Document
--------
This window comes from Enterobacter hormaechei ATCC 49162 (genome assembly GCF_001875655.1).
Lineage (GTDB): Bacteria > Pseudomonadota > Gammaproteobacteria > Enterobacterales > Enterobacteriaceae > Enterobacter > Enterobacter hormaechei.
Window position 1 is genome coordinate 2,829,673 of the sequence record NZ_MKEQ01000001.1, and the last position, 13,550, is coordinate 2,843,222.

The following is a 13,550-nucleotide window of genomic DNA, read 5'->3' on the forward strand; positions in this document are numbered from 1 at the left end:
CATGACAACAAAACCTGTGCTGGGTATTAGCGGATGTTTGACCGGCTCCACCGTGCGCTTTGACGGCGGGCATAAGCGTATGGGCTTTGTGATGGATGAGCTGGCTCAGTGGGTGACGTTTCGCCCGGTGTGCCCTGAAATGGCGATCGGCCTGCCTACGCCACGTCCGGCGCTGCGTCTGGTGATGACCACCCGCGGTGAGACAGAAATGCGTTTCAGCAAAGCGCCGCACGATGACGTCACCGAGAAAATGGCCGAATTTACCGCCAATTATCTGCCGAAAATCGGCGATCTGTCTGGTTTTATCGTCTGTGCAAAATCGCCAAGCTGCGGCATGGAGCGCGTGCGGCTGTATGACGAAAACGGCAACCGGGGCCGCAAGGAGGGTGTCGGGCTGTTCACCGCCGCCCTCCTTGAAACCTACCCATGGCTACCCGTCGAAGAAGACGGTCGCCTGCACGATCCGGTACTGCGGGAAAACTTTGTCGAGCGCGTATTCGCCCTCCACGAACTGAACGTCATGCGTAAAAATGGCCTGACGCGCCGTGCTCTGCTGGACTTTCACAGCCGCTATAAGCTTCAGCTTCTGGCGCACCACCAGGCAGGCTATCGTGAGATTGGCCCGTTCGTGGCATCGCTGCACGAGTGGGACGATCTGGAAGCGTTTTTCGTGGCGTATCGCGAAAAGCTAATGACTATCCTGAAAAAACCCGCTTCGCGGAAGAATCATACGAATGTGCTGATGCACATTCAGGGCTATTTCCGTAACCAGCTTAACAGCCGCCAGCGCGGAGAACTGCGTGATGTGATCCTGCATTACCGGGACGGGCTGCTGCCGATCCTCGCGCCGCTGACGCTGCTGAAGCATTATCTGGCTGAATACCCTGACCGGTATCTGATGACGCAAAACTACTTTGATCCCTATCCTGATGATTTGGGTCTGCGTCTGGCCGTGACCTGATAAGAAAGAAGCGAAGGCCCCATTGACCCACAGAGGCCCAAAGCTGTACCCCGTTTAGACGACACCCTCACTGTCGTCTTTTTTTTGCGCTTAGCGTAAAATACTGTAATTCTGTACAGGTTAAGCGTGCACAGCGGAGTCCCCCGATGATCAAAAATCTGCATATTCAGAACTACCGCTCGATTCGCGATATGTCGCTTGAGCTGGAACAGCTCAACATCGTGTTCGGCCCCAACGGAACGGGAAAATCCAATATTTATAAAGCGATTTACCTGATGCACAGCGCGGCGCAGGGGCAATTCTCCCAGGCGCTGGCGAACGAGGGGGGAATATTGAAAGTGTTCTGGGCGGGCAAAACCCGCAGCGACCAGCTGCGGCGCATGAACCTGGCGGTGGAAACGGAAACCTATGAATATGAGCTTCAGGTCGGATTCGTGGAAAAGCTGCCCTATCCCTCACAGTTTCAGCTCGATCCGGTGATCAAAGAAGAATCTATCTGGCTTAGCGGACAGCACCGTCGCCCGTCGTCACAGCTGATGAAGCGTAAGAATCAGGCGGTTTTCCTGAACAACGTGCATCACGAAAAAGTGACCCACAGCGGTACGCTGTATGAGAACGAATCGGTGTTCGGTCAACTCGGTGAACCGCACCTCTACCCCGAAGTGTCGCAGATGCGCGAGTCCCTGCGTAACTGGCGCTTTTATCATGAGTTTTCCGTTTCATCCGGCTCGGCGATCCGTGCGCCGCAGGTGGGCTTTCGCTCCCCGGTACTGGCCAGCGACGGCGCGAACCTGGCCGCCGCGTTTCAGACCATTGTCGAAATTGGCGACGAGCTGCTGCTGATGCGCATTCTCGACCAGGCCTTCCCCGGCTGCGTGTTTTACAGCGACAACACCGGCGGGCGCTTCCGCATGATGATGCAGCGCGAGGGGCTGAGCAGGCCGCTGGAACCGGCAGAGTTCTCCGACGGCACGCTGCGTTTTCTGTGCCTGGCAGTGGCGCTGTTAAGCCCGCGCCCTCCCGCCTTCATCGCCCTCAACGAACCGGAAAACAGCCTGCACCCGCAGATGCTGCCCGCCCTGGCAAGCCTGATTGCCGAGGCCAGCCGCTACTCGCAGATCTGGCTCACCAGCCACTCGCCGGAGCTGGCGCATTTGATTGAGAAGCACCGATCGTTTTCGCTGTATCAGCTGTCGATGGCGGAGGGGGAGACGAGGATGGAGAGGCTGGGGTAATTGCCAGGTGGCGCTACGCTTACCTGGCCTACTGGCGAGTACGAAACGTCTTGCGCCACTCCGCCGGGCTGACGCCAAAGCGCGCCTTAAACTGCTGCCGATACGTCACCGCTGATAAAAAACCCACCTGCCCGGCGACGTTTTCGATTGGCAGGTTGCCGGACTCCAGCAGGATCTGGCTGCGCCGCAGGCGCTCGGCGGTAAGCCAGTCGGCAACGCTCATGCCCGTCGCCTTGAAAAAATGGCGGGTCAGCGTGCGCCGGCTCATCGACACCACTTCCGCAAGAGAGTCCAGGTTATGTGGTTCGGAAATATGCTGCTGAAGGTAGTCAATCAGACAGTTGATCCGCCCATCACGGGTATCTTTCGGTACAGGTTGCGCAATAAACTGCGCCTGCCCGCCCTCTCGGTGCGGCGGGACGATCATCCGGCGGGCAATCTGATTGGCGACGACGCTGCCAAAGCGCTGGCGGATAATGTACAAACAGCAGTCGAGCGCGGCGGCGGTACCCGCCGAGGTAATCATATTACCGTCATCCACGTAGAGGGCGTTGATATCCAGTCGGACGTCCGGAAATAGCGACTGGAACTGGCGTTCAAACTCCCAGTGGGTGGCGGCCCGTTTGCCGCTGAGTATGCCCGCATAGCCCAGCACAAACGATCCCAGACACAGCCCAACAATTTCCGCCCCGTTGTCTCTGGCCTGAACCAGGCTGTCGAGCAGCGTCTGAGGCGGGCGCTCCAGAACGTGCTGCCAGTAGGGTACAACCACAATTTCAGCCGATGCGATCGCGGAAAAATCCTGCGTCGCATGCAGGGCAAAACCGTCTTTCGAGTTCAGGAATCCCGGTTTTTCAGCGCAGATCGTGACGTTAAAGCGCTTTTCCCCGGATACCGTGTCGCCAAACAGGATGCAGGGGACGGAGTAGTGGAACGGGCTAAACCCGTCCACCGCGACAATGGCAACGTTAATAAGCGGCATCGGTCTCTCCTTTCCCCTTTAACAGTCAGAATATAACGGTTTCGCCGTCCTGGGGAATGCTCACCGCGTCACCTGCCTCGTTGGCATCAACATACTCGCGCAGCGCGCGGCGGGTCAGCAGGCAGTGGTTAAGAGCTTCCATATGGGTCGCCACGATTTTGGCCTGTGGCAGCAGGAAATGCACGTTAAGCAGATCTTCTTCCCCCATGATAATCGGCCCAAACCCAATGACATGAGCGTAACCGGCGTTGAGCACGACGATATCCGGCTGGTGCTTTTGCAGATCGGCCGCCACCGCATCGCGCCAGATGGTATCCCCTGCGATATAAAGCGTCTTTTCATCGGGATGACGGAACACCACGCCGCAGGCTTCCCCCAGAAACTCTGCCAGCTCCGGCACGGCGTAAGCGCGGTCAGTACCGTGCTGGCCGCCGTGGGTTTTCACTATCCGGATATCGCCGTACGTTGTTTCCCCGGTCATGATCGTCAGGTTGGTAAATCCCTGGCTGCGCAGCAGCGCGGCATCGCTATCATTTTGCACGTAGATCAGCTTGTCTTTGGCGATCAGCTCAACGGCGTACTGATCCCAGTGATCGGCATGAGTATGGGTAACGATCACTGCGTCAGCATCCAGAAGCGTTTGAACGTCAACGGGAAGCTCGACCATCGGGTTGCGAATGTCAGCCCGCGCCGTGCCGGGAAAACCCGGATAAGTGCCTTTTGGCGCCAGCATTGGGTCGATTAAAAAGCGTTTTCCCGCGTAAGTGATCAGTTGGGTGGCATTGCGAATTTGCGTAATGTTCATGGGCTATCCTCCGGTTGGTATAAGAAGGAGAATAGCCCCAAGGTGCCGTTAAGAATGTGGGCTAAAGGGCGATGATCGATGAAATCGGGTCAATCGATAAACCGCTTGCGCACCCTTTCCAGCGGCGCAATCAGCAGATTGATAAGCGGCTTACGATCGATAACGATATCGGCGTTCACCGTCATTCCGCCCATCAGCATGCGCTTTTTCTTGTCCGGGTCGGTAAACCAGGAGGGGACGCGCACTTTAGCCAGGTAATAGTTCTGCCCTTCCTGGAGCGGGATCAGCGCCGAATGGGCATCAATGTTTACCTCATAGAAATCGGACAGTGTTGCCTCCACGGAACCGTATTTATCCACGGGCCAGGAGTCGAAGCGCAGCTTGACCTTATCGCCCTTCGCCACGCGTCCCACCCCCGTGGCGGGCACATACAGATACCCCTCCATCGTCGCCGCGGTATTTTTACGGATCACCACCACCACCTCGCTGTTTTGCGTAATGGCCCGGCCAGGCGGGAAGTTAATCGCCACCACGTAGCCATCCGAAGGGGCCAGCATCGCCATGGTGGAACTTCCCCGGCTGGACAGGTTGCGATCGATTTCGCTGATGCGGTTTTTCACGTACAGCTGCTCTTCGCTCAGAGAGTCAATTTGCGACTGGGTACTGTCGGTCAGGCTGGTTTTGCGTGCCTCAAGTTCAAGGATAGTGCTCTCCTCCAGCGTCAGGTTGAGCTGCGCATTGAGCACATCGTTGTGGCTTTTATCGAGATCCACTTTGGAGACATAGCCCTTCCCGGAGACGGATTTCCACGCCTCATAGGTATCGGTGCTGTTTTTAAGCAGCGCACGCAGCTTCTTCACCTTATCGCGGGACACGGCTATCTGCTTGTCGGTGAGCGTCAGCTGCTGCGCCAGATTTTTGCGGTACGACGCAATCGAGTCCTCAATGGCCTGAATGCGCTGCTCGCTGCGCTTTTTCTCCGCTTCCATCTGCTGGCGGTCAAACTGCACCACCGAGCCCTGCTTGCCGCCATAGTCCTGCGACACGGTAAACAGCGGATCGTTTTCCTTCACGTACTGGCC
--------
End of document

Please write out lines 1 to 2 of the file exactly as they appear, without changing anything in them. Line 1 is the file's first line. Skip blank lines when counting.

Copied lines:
This window comes from Enterobacter hormaechei ATCC 49162 (genome assembly GCF_001875655.1).
Lineage (GTDB): Bacteria > Pseudomonadota > Gammaproteobacteria > Enterobacterales > Enterobacteriaceae > Enterobacter > Enterobacter hormaechei.